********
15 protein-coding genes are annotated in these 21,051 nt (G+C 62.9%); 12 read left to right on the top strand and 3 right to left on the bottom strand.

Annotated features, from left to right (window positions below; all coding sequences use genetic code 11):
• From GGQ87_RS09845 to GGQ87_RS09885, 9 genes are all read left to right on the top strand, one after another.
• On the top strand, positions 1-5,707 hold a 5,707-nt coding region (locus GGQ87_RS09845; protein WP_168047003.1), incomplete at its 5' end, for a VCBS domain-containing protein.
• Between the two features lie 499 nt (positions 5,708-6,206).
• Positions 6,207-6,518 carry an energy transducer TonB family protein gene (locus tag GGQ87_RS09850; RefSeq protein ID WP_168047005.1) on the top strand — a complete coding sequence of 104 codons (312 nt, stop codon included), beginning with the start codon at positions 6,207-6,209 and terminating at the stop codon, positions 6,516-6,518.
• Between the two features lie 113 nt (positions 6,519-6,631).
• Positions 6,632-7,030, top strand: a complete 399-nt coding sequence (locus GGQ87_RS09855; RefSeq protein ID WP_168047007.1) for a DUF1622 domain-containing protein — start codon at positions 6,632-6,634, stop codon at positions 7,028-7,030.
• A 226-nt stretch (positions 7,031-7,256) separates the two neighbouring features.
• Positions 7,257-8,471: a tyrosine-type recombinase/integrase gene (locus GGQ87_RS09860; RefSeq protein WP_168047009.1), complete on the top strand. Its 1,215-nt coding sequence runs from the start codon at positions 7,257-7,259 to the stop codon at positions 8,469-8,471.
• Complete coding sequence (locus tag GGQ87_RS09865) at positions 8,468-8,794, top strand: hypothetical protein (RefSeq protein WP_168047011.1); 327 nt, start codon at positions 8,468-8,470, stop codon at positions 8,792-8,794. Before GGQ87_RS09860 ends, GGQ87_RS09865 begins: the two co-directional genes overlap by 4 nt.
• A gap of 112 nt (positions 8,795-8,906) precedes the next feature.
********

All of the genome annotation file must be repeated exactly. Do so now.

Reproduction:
15 protein-coding genes are annotated in these 21,051 nt (G+C 62.9%); 12 read left to right on the top strand and 3 right to left on the bottom strand.

Annotated features, from left to right (window positions below; all coding sequences use genetic code 11):
• From GGQ87_RS09845 to GGQ87_RS09885, 9 genes are all read left to right on the top strand, one after another.
• On the top strand, positions 1-5,707 hold a 5,707-nt coding region (locus GGQ87_RS09845; protein WP_168047003.1), incomplete at its 5' end, for a VCBS domain-containing protein.
• Between the two features lie 499 nt (positions 5,708-6,206).
• Positions 6,207-6,518 carry an energy transducer TonB family protein gene (locus tag GGQ87_RS09850; RefSeq protein ID WP_168047005.1) on the top strand — a complete coding sequence of 104 codons (312 nt, stop codon included), beginning with the start codon at positions 6,207-6,209 and terminating at the stop codon, positions 6,516-6,518.
• Between the two features lie 113 nt (positions 6,519-6,631).
• Positions 6,632-7,030, top strand: a complete 399-nt coding sequence (locus GGQ87_RS09855; RefSeq protein ID WP_168047007.1) for a DUF1622 domain-containing protein — start codon at positions 6,632-6,634, stop codon at positions 7,028-7,030.
• A 226-nt stretch (positions 7,031-7,256) separates the two neighbouring features.
• Positions 7,257-8,471: a tyrosine-type recombinase/integrase gene (locus GGQ87_RS09860; RefSeq protein WP_168047009.1), complete on the top strand. Its 1,215-nt coding sequence runs from the start codon at positions 7,257-7,259 to the stop codon at positions 8,469-8,471.
• Complete coding sequence (locus tag GGQ87_RS09865) at positions 8,468-8,794, top strand: hypothetical protein (RefSeq protein WP_168047011.1); 327 nt, start codon at positions 8,468-8,470, stop codon at positions 8,792-8,794. Before GGQ87_RS09860 ends, GGQ87_RS09865 begins: the two co-directional genes overlap by 4 nt.
• A gap of 112 nt (positions 8,795-8,906) precedes the next feature.